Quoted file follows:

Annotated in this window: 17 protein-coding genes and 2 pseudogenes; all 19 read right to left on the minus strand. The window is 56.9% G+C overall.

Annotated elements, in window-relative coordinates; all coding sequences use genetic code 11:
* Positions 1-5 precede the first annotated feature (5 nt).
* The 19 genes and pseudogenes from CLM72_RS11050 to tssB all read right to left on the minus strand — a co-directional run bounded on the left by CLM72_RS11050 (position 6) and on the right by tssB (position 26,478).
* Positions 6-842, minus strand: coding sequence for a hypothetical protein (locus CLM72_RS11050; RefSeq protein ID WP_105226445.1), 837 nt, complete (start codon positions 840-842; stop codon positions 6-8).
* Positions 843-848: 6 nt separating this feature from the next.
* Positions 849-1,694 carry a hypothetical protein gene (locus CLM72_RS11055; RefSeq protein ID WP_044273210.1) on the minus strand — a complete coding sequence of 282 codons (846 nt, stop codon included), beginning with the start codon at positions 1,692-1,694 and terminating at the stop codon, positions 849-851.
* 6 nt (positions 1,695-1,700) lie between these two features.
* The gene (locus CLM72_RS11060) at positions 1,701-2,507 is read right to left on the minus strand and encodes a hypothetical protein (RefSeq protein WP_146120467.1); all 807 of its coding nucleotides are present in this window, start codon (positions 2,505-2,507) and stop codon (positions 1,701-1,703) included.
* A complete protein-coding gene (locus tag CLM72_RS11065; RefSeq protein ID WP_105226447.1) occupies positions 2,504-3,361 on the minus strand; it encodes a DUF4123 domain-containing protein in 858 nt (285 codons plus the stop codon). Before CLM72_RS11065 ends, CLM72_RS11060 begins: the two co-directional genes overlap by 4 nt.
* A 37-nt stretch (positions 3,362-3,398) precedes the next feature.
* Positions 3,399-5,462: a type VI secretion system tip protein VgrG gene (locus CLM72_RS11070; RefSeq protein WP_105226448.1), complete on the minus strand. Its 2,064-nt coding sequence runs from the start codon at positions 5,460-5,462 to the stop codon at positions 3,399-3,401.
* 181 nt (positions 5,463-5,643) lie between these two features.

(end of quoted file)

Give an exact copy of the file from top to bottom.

Annotated in this window: 17 protein-coding genes and 2 pseudogenes; all 19 read right to left on the minus strand. The window is 56.9% G+C overall.

Annotated elements, in window-relative coordinates; all coding sequences use genetic code 11:
* Positions 1-5 precede the first annotated feature (5 nt).
* The 19 genes and pseudogenes from CLM72_RS11050 to tssB all read right to left on the minus strand — a co-directional run bounded on the left by CLM72_RS11050 (position 6) and on the right by tssB (position 26,478).
* Positions 6-842, minus strand: coding sequence for a hypothetical protein (locus CLM72_RS11050; RefSeq protein ID WP_105226445.1), 837 nt, complete (start codon positions 840-842; stop codon positions 6-8).
* Positions 843-848: 6 nt separating this feature from the next.
* Positions 849-1,694 carry a hypothetical protein gene (locus CLM72_RS11055; RefSeq protein ID WP_044273210.1) on the minus strand — a complete coding sequence of 282 codons (846 nt, stop codon included), beginning with the start codon at positions 1,692-1,694 and terminating at the stop codon, positions 849-851.
* 6 nt (positions 1,695-1,700) lie between these two features.
* The gene (locus CLM72_RS11060) at positions 1,701-2,507 is read right to left on the minus strand and encodes a hypothetical protein (RefSeq protein WP_146120467.1); all 807 of its coding nucleotides are present in this window, start codon (positions 2,505-2,507) and stop codon (positions 1,701-1,703) included.
* A complete protein-coding gene (locus tag CLM72_RS11065; RefSeq protein ID WP_105226447.1) occupies positions 2,504-3,361 on the minus strand; it encodes a DUF4123 domain-containing protein in 858 nt (285 codons plus the stop codon). Before CLM72_RS11065 ends, CLM72_RS11060 begins: the two co-directional genes overlap by 4 nt.
* A 37-nt stretch (positions 3,362-3,398) precedes the next feature.
* Positions 3,399-5,462: a type VI secretion system tip protein VgrG gene (locus CLM72_RS11070; RefSeq protein WP_105226448.1), complete on the minus strand. Its 2,064-nt coding sequence runs from the start codon at positions 5,460-5,462 to the stop codon at positions 3,399-3,401.
* 181 nt (positions 5,463-5,643) lie between these two features.